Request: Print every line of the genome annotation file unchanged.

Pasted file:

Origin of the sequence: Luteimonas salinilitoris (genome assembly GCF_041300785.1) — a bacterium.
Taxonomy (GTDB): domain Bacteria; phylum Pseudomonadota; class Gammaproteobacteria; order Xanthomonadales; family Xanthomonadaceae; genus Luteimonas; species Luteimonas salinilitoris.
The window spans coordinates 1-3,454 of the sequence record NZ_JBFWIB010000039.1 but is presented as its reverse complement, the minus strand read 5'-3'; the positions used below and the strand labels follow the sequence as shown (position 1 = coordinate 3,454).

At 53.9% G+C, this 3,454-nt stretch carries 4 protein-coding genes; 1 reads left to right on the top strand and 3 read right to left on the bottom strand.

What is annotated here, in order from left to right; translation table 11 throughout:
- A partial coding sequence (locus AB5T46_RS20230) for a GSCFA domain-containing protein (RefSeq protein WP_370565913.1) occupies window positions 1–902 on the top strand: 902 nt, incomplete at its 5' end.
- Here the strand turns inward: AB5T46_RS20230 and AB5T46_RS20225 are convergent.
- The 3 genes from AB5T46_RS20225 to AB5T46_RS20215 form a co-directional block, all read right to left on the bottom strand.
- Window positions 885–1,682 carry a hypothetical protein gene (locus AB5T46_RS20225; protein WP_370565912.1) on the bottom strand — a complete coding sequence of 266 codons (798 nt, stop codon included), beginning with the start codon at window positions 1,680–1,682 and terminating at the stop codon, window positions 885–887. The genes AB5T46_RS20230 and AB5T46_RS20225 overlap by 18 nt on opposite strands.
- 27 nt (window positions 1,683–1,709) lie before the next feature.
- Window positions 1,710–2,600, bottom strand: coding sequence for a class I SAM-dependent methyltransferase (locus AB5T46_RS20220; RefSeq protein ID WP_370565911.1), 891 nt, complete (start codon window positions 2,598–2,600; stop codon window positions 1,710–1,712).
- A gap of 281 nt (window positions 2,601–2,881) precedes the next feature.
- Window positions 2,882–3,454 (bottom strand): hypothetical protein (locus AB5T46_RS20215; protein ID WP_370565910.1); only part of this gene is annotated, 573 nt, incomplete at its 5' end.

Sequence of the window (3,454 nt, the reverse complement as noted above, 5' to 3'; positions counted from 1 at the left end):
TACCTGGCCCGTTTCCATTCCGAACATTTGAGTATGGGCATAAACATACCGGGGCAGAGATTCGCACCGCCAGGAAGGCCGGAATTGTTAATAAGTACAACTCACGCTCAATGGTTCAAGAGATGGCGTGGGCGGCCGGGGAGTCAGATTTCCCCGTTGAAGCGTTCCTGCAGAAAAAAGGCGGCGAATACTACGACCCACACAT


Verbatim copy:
Origin of the sequence: Luteimonas salinilitoris (genome assembly GCF_041300785.1) — a bacterium.
Taxonomy (GTDB): domain Bacteria; phylum Pseudomonadota; class Gammaproteobacteria; order Xanthomonadales; family Xanthomonadaceae; genus Luteimonas; species Luteimonas salinilitoris.
The window spans coordinates 1-3,454 of the sequence record NZ_JBFWIB010000039.1 but is presented as its reverse complement, the minus strand read 5'-3'; the positions used below and the strand labels follow the sequence as shown (position 1 = coordinate 3,454).

At 53.9% G+C, this 3,454-nt stretch carries 4 protein-coding genes; 1 reads left to right on the top strand and 3 read right to left on the bottom strand.

What is annotated here, in order from left to right; translation table 11 throughout:
- A partial coding sequence (locus AB5T46_RS20230) for a GSCFA domain-containing protein (RefSeq protein WP_370565913.1) occupies window positions 1–902 on the top strand: 902 nt, incomplete at its 5' end.
- Here the strand turns inward: AB5T46_RS20230 and AB5T46_RS20225 are convergent.
- The 3 genes from AB5T46_RS20225 to AB5T46_RS20215 form a co-directional block, all read right to left on the bottom strand.
- Window positions 885–1,682 carry a hypothetical protein gene (locus AB5T46_RS20225; protein WP_370565912.1) on the bottom strand — a complete coding sequence of 266 codons (798 nt, stop codon included), beginning with the start codon at window positions 1,680–1,682 and terminating at the stop codon, window positions 885–887. The genes AB5T46_RS20230 and AB5T46_RS20225 overlap by 18 nt on opposite strands.
- 27 nt (window positions 1,683–1,709) lie before the next feature.
- Window positions 1,710–2,600, bottom strand: coding sequence for a class I SAM-dependent methyltransferase (locus AB5T46_RS20220; RefSeq protein ID WP_370565911.1), 891 nt, complete (start codon window positions 2,598–2,600; stop codon window positions 1,710–1,712).
- A gap of 281 nt (window positions 2,601–2,881) precedes the next feature.
- Window positions 2,882–3,454 (bottom strand): hypothetical protein (locus AB5T46_RS20215; protein ID WP_370565910.1); only part of this gene is annotated, 573 nt, incomplete at its 5' end.

Sequence of the window (3,454 nt, the reverse complement as noted above, 5' to 3'; positions counted from 1 at the left end):
TACCTGGCCCGTTTCCATTCCGAACATTTGAGTATGGGCATAAACATACCGGGGCAGAGATTCGCACCGCCAGGAAGGCCGGAATTGTTAATAAGTACAACTCACGCTCAATGGTTCAAGAGATGGCGTGGGCGGCCGGGGAGTCAGATTTCCCCGTTGAAGCGTTCCTGCAGAAAAAAGGCGGCGAATACTACGACCCACACAT